John Huntsman, the former governor of Utah, often comes across as the most reasonable one in the room during Republican presidential debates. A supporter of civil unions, his low poll numbers are typically attributed to his relatively moderate posture in facing a conservative GOP primary electorate and his less-than-electrifying personal style.
In its 2012 Election scorecard, Marriage Equality USA has long recorded Huntsman as not supporting repeal of the Defense of Marriage Act, a goal that President Barack Obama has endorsed.
According to the Washington Blade, Huntsman has now made his first detailed comment on DOMA. In a December 8 appearance at the National Press Club in DC, the presidential hopeful told the newspaper he believes the 1996 law “serves a useful purpose.”
“It allows states to make their own decisions, to make their own way, and the Defense of Marriage Act, I think, is a safeguard for those states to make that decision,” Huntsman told the Blade.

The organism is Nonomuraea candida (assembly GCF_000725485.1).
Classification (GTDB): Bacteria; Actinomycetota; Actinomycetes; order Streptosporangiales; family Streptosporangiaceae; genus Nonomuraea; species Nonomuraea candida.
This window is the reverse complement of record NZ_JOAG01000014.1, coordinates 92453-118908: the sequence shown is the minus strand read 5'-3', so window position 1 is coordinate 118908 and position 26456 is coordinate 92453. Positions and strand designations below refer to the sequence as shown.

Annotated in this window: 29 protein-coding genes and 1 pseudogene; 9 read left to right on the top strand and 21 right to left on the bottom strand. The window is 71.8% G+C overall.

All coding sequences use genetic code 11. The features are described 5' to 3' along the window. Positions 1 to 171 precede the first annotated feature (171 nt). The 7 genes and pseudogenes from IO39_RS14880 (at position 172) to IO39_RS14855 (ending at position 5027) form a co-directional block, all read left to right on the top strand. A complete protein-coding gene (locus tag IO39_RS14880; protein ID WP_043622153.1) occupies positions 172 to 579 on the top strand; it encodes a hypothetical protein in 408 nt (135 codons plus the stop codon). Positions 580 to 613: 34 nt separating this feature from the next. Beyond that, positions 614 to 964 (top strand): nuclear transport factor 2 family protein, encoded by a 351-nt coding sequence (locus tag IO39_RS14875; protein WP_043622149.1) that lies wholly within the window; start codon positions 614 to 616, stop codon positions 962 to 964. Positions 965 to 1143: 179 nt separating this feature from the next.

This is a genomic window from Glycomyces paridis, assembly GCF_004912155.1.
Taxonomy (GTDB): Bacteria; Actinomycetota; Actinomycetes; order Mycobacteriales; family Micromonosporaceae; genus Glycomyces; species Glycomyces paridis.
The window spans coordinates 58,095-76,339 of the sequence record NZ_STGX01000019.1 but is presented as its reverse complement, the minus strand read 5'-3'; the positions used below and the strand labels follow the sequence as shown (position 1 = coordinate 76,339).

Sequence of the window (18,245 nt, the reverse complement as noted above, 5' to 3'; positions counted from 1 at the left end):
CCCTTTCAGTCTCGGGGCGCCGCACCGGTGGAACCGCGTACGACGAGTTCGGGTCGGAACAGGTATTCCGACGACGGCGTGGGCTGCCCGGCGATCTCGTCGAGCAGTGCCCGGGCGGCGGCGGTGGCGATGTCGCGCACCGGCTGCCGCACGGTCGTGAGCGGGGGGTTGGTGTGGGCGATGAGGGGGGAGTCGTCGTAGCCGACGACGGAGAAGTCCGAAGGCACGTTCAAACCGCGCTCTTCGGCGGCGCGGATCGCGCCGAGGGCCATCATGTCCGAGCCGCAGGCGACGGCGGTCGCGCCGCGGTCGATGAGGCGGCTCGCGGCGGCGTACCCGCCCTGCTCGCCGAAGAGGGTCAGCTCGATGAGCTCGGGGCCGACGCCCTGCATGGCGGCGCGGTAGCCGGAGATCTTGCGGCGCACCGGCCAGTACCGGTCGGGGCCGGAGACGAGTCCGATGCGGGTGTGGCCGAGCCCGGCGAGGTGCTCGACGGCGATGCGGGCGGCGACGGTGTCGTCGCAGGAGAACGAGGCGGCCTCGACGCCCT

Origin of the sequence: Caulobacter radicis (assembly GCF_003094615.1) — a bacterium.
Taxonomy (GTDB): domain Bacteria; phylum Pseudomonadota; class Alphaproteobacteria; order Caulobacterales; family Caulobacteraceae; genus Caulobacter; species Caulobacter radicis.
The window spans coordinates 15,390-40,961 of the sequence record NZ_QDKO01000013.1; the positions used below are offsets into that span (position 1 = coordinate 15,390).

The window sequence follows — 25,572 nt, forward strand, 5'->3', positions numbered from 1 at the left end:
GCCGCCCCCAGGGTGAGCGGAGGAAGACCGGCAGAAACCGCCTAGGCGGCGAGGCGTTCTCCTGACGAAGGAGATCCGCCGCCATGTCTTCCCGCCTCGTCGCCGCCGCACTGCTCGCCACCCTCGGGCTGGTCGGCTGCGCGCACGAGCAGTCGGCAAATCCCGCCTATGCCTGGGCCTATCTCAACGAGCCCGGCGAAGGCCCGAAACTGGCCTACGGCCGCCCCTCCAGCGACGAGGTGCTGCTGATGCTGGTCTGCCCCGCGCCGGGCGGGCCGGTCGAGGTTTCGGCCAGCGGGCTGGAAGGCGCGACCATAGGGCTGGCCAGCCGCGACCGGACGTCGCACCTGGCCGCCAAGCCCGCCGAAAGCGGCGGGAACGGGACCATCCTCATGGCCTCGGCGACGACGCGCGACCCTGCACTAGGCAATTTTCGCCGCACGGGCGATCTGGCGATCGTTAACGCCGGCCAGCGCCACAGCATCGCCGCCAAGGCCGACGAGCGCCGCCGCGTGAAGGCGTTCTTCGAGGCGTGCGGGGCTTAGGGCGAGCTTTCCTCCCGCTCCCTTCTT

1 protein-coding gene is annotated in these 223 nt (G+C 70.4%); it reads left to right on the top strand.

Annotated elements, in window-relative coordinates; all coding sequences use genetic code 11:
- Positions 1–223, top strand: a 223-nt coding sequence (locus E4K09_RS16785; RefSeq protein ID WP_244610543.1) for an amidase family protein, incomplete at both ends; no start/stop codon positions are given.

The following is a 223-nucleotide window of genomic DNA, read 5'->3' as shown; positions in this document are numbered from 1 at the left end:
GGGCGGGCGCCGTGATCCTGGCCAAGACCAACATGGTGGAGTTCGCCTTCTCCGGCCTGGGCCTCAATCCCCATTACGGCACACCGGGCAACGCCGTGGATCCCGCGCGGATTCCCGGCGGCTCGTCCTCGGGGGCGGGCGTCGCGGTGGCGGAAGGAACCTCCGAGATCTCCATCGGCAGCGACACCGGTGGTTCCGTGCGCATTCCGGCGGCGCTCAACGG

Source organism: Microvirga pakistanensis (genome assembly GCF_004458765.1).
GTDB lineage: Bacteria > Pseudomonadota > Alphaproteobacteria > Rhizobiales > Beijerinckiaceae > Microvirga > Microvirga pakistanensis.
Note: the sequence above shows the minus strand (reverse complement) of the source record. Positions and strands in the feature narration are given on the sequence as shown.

Most legal observers, however, agree that under prevailing legal precedents, states enjoyed the authority to deny recognition to out-of-state marriages if they wished prior to DOMA. The significant impact of the ’96 law was in affirmatively denying federal recognition to legal same-sex marriages in any of the states. Advocates pressing for DOMA repeal are largely focused on winning federal rights and benefits for couples legally married in the six states plus the District of Columbia that currently provide for that.
Should DOMA be repealed, leading LGBT legal advocates agree that securing marriage equality nationwide would require either a state-by-state effort or a US Supreme Court ruling that denying equal marriage rights violated the US Constitution.
Huntsman’s rationale seems to suggest that he believes that absent DOMA, the Constitution’s Full Faith and Credit Clause, which governs interstate recognition of “public acts, records, and judicial proceedings,” would be an easy route to universal marriage rights for the gay and lesbian community. Few LGBT advocates believe the matter is that simple.
In other words, Huntsman doesn’t seem to know what he’s talking about or chooses to play dumb for what have so far been meager political points.